Search teams were scouring valleys near the historic hill town of Madaba for a young girl who was still missing after Friday's floods, civil defence spokesman Iyad Amru told state television.
Five people have already been confirmed dead in the area southwest of the capital Amman after torrential rains swept the south of the kingdom.
Amru said two girls had gone missing in the Madaba region, later announcing that one of their bodies had been found.
He added that the floods in Petra are within their natural conditions and that the cadres of the Petra Commission are now working on counting tourists and evacuating them to their hotels, adding that the areas that have been exposed to the floods are: Wadi Musa and other areas, adding that the Desert Highway is open, under normal traffic conditions and with no reported accidents so far.
In Petra, the ancient trade hub carved into rose-hued rocks, heavy rains began at around 1 p.m. Friday and last for about 40 minutes, said Rafael Dorado, 41, a tourist from Spain.
It broadcast footage of tourists sheltering on high ground on both sides of the access road to Jordan's biggest attraction.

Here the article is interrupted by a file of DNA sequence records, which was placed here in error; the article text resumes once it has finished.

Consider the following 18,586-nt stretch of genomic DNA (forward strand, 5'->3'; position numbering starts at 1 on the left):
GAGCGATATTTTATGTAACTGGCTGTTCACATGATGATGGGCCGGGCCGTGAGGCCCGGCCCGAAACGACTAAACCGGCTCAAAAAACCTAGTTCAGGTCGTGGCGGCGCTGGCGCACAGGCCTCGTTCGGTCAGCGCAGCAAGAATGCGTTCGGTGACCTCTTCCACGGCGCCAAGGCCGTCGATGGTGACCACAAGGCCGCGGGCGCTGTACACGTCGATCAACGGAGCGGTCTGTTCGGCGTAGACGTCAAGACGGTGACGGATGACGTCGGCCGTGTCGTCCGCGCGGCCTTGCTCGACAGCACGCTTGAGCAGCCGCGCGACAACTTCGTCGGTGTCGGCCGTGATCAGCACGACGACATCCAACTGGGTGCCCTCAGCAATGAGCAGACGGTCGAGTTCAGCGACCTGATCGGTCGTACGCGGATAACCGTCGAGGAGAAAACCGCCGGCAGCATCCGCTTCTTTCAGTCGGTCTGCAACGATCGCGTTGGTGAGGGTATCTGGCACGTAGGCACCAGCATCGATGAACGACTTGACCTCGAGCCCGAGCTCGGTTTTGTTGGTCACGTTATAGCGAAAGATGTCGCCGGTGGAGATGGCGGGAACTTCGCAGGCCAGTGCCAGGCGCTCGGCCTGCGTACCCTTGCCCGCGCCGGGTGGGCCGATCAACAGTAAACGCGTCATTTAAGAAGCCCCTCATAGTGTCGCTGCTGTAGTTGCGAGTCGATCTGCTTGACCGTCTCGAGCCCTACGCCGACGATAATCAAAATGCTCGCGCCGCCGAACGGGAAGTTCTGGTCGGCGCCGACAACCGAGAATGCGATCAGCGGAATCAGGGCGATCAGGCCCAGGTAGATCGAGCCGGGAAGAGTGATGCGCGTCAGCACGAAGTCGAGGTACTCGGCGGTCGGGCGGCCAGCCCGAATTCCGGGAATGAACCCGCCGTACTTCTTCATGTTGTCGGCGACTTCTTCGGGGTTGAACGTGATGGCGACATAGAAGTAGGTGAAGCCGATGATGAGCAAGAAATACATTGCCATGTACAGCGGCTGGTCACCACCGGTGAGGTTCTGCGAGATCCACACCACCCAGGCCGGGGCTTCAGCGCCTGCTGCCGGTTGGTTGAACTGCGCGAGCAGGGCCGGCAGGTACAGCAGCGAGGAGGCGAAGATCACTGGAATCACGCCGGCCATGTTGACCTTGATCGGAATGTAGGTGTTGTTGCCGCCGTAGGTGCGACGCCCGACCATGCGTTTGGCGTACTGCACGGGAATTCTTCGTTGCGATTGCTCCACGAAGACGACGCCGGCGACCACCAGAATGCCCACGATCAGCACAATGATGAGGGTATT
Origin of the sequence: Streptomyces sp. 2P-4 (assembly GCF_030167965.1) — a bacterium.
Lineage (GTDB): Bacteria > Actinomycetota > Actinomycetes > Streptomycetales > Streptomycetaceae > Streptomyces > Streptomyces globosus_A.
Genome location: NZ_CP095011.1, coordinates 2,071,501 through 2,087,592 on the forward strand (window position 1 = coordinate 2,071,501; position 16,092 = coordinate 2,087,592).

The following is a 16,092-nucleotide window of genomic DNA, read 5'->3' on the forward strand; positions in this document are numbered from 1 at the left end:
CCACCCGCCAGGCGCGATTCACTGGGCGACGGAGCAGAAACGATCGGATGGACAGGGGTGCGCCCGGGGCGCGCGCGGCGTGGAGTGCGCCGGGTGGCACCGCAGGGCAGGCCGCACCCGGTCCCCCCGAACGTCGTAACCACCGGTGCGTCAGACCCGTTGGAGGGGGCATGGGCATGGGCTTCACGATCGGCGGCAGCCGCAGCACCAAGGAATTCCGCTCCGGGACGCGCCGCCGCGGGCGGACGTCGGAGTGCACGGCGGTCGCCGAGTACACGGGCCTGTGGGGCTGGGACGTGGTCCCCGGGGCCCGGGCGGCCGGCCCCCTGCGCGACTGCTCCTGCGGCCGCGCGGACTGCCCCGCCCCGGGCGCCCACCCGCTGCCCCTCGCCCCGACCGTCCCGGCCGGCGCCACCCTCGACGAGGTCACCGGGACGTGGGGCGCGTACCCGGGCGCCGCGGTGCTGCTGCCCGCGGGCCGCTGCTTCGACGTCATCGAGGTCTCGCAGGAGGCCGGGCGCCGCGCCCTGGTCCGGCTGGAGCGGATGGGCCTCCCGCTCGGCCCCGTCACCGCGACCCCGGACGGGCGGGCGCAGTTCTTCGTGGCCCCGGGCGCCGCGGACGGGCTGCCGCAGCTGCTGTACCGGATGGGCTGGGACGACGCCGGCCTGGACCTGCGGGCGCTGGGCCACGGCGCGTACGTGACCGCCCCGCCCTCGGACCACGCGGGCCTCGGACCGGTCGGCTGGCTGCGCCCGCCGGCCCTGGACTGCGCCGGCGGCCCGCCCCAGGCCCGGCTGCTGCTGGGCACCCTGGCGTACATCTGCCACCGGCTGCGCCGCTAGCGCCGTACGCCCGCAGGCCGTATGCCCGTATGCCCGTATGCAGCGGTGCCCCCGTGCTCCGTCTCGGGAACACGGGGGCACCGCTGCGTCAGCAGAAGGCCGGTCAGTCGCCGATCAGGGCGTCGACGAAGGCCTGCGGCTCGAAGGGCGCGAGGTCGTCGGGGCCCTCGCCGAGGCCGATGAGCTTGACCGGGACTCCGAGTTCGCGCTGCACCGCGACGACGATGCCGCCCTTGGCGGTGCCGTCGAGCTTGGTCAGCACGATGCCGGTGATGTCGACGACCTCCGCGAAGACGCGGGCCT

Jordan's state news agency Petra quoted government spokeswoman Jumana Ghunaimat as saying that evacuations will be carried out in coordination with the local councils of municipalities and provinces, directors of public works and public security, and the civil defense.
Authorities evacuated 3,762 tourists from the ancient city of Petra, an archeological site and key tourist destination in southern Jordan, amid the bad weather, Ghneimat said. Trips to tourists sites have also been suspended.
The latest deaths come after Oct 25 flash floods in the Dead Sea region of the kingdom killed 21 people, a lot of them children on a school trip.
She said more heavy rain was expected on Saturday and residents in affected areas were being urged to evacuate their homes.
Last week, Jordan's education and tourism ministers resigned after the deaths of 21 people, mostly schoolchildren on an outing, who were swept away in flash floods near the Dead Sea in late October, state media said.